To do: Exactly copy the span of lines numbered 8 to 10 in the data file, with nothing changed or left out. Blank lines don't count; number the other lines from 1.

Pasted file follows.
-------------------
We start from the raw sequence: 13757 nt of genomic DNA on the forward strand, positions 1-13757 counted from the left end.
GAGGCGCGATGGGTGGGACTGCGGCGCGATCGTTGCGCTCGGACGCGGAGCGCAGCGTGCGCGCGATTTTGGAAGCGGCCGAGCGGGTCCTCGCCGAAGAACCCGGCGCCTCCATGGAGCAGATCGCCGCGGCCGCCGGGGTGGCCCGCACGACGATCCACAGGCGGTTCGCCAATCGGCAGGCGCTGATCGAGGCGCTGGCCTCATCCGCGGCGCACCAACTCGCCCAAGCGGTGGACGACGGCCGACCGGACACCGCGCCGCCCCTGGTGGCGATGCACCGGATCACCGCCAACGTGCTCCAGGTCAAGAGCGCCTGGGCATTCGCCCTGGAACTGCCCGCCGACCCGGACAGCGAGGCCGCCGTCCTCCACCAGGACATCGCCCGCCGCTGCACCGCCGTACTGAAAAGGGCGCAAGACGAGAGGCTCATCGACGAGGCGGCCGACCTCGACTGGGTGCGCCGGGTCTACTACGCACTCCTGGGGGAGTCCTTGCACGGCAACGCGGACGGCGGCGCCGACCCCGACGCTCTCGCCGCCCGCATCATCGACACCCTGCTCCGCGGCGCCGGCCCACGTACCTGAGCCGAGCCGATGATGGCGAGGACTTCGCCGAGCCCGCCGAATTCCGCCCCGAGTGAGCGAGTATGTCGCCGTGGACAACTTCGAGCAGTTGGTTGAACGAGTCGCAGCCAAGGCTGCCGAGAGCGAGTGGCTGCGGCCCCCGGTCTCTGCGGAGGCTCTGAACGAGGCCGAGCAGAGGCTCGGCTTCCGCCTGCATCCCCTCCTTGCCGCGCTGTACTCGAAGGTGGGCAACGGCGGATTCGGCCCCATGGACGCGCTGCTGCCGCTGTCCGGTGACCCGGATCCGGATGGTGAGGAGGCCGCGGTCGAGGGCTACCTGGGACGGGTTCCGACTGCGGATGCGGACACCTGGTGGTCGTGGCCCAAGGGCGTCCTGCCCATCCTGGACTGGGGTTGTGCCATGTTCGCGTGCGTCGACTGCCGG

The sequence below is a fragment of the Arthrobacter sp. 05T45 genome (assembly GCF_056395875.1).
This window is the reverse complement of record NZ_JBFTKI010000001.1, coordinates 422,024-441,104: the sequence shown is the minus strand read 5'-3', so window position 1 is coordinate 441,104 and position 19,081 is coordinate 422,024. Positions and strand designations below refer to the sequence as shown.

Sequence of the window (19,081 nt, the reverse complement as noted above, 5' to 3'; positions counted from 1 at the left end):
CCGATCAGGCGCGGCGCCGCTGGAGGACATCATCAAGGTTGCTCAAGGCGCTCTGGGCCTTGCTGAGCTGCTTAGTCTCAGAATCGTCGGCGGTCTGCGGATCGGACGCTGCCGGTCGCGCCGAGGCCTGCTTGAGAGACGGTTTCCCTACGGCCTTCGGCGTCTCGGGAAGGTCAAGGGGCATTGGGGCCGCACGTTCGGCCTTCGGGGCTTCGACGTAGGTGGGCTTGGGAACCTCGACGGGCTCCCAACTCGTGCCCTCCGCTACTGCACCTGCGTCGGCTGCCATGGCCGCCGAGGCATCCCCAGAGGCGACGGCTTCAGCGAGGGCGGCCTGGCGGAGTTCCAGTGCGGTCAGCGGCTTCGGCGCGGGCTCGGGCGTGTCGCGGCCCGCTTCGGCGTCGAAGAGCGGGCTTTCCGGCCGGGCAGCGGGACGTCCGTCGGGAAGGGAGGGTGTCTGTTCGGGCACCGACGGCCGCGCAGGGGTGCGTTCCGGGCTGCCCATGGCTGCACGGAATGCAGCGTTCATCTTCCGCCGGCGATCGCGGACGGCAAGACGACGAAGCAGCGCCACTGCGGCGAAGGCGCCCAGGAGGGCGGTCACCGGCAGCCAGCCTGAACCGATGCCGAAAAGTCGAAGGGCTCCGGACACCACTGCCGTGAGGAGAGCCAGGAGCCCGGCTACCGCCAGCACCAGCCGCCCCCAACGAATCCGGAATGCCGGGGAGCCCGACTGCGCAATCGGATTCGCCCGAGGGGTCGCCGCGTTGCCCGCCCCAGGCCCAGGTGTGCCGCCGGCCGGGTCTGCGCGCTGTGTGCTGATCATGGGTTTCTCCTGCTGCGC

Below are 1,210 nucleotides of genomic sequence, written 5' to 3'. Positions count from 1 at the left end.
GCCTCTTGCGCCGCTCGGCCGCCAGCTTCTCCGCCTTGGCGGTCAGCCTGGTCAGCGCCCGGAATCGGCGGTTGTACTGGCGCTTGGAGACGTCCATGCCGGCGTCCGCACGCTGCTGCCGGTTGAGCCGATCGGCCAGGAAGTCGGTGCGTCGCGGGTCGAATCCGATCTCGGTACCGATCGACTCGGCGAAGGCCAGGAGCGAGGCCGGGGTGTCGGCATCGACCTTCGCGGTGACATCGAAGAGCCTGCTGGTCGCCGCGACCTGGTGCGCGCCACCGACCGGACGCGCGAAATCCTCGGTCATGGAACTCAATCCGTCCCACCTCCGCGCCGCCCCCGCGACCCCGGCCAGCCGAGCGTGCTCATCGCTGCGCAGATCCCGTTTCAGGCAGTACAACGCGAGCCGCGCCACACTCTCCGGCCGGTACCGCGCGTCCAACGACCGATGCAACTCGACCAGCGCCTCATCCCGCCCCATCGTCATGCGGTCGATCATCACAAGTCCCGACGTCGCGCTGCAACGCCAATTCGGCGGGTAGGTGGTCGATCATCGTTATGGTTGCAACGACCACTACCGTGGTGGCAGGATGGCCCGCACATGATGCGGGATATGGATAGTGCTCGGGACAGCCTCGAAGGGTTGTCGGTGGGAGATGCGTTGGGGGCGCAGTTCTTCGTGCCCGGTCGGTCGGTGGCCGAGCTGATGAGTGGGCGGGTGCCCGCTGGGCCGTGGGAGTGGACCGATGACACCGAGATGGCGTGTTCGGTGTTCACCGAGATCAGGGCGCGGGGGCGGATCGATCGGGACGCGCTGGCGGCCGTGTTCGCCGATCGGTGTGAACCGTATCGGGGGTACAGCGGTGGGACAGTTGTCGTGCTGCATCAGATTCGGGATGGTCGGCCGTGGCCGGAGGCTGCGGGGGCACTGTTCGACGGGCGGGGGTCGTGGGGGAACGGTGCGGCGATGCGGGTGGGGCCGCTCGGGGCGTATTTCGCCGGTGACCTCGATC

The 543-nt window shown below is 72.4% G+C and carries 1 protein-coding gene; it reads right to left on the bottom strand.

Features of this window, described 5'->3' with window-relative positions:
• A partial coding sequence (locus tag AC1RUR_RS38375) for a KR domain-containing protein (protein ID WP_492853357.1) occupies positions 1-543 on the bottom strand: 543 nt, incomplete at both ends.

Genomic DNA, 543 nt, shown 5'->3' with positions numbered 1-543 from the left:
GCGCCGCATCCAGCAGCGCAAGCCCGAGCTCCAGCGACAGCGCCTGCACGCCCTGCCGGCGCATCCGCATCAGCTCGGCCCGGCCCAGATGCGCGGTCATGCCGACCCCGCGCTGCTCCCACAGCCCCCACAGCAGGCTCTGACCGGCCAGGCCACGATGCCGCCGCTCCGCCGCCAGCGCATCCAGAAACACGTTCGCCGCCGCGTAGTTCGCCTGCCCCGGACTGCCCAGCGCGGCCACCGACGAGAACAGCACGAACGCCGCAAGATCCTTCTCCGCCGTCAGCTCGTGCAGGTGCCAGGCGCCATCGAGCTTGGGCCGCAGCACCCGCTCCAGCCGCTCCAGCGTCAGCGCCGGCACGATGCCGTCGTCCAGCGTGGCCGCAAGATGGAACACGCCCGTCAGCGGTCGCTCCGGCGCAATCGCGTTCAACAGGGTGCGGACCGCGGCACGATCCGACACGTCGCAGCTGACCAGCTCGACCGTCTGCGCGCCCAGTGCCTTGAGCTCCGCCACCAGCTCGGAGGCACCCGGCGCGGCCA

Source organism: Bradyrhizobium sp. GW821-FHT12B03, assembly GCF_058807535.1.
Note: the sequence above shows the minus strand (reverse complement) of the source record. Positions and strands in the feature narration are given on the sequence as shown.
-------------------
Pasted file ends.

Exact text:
GCCTCTTGCGCCGCTCGGCCGCCAGCTTCTCCGCCTTGGCGGTCAGCCTGGTCAGCGCCCGGAATCGGCGGTTGTACTGGCGCTTGGAGACGTCCATGCCGGCGTCCGCACGCTGCTGCCGGTTGAGCCGATCGGCCAGGAAGTCGGTGCGTCGCGGGTCGAATCCGATCTCGGTACCGATCGACTCGGCGAAGGCCAGGAGCGAGGCCGGGGTGTCGGCATCGACCTTCGCGGTGACATCGAAGAGCCTGCTGGTCGCCGCGACCTGGTGCGCGCCACCGACCGGACGCGCGAAATCCTCGGTCATGGAACTCAATCCGTCCCACCTCCGCGCCGCCCCCGCGACCCCGGCCAGCCGAGCGTGCTCATCGCTGCGCAGATCCCGTTTCAGGCAGTACAACGCGAGCCGCGCCACACTCTCCGGCCGGTACCGCGCGTCCAACGACCGATGCAACTCGACCAGCGCCTCATCCCGCCCCATCGTCATGCGGTCGATCATCACAAGTCCCGACGTCGCGCTGCAACGCCAATTCGGCGGGTAGGTGGTCGATCATCGTTATGGTTGCAACGACCACTACCGTGGTGGCAGGATGGCCCGCACATGATGCGGGATATGGATAGTGCTCGGGACAGCCTCGAAGGGTTGTCGGTGGGAGATGCGTTGGGGGCGCAGTTCTTCGTGCCCGGTCGGTCGGTGGCCGAGCTGATGAGTGGGCGGGTGCCCGCTGGGCCGTGGGAGTGGACCGATGACACCGAGATGGCGTGTTCGGTGTTCACCGAGATCAGGGCGCGGGGGCGGATCGATCGGGACGCGCTGGCGGCCGTGTTCGCCGATCGGTGTGAACCGTATCGGGGGTACAGCGGTGGGACAGTTGTCGTGCTGCATCAGATTCGGGATGGTCGGCCGTGGCCGGAGGCTGCGGGGGCACTGTTCGACGGGCGGGGGTCGTGGGGGAACGGTGCGGCGATGCGGGTGGGGCCGCTCGGGGCGTATTTCGCCGGTGACCTCGATC

The 543-nt window shown below is 72.4% G+C and carries 1 protein-coding gene; it reads right to left on the bottom strand.

Features of this window, described 5'->3' with window-relative positions: